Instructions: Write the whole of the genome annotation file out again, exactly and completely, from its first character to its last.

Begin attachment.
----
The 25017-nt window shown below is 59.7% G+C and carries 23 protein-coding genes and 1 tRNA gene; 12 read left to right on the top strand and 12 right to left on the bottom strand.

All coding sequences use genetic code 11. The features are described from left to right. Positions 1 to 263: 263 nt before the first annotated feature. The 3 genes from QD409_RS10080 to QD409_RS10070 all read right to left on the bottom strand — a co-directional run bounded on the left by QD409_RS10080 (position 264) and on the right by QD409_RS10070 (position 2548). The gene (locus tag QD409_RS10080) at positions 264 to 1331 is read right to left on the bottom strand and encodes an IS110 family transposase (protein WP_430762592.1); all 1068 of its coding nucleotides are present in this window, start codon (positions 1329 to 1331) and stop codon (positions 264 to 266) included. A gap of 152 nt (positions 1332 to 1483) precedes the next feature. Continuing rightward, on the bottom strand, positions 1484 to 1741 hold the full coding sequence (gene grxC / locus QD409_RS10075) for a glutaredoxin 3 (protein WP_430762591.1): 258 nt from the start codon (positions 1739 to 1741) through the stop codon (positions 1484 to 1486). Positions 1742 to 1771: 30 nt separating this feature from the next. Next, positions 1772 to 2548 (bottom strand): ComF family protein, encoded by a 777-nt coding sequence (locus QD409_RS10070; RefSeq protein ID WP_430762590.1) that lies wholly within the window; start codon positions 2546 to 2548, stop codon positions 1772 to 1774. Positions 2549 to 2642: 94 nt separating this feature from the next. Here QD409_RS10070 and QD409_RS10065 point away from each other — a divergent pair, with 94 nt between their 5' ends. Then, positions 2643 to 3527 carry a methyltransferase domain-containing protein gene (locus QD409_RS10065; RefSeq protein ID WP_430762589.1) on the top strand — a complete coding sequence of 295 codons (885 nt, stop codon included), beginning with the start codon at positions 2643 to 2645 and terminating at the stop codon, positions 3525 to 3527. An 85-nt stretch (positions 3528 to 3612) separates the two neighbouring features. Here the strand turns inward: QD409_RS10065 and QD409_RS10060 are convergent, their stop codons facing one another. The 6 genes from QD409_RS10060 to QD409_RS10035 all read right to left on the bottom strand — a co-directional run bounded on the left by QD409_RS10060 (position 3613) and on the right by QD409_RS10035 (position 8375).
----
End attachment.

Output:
The 25017-nt window shown below is 59.7% G+C and carries 23 protein-coding genes and 1 tRNA gene; 12 read left to right on the top strand and 12 right to left on the bottom strand.

All coding sequences use genetic code 11. The features are described from left to right. Positions 1 to 263: 263 nt before the first annotated feature. The 3 genes from QD409_RS10080 to QD409_RS10070 all read right to left on the bottom strand — a co-directional run bounded on the left by QD409_RS10080 (position 264) and on the right by QD409_RS10070 (position 2548). The gene (locus tag QD409_RS10080) at positions 264 to 1331 is read right to left on the bottom strand and encodes an IS110 family transposase (protein WP_430762592.1); all 1068 of its coding nucleotides are present in this window, start codon (positions 1329 to 1331) and stop codon (positions 264 to 266) included. A gap of 152 nt (positions 1332 to 1483) precedes the next feature. Continuing rightward, on the bottom strand, positions 1484 to 1741 hold the full coding sequence (gene grxC / locus QD409_RS10075) for a glutaredoxin 3 (protein WP_430762591.1): 258 nt from the start codon (positions 1739 to 1741) through the stop codon (positions 1484 to 1486). Positions 1742 to 1771: 30 nt separating this feature from the next. Next, positions 1772 to 2548 (bottom strand): ComF family protein, encoded by a 777-nt coding sequence (locus QD409_RS10070; RefSeq protein ID WP_430762590.1) that lies wholly within the window; start codon positions 2546 to 2548, stop codon positions 1772 to 1774. Positions 2549 to 2642: 94 nt separating this feature from the next. Here QD409_RS10070 and QD409_RS10065 point away from each other — a divergent pair, with 94 nt between their 5' ends. Then, positions 2643 to 3527 carry a methyltransferase domain-containing protein gene (locus QD409_RS10065; RefSeq protein ID WP_430762589.1) on the top strand — a complete coding sequence of 295 codons (885 nt, stop codon included), beginning with the start codon at positions 2643 to 2645 and terminating at the stop codon, positions 3525 to 3527. An 85-nt stretch (positions 3528 to 3612) separates the two neighbouring features. Here the strand turns inward: QD409_RS10065 and QD409_RS10060 are convergent, their stop codons facing one another. The 6 genes from QD409_RS10060 to QD409_RS10035 all read right to left on the bottom strand — a co-directional run bounded on the left by QD409_RS10060 (position 3613) and on the right by QD409_RS10035 (position 8375).